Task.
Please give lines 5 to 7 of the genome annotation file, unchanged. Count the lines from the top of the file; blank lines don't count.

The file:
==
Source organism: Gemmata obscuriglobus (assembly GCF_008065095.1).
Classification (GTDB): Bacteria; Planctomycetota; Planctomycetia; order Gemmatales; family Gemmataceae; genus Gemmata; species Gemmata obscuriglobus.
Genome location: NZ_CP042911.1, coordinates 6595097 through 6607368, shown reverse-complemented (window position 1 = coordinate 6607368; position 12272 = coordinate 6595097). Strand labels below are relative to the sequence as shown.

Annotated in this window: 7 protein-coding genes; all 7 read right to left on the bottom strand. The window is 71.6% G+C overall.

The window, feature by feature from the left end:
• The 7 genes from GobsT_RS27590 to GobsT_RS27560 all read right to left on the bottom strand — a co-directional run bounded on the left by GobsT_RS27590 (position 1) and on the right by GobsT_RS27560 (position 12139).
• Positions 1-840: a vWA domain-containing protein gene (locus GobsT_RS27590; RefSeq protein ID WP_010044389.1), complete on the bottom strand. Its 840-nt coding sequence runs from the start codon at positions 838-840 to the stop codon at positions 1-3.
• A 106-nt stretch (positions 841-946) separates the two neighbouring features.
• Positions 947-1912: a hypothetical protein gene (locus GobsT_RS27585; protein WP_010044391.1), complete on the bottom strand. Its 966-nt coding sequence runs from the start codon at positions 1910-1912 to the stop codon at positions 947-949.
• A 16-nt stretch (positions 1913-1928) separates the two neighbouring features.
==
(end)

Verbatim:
The window, feature by feature from the left end:
• The 7 genes from GobsT_RS27590 to GobsT_RS27560 all read right to left on the bottom strand — a co-directional run bounded on the left by GobsT_RS27590 (position 1) and on the right by GobsT_RS27560 (position 12139).
• Positions 1-840: a vWA domain-containing protein gene (locus GobsT_RS27590; RefSeq protein ID WP_010044389.1), complete on the bottom strand. Its 840-nt coding sequence runs from the start codon at positions 838-840 to the stop codon at positions 1-3.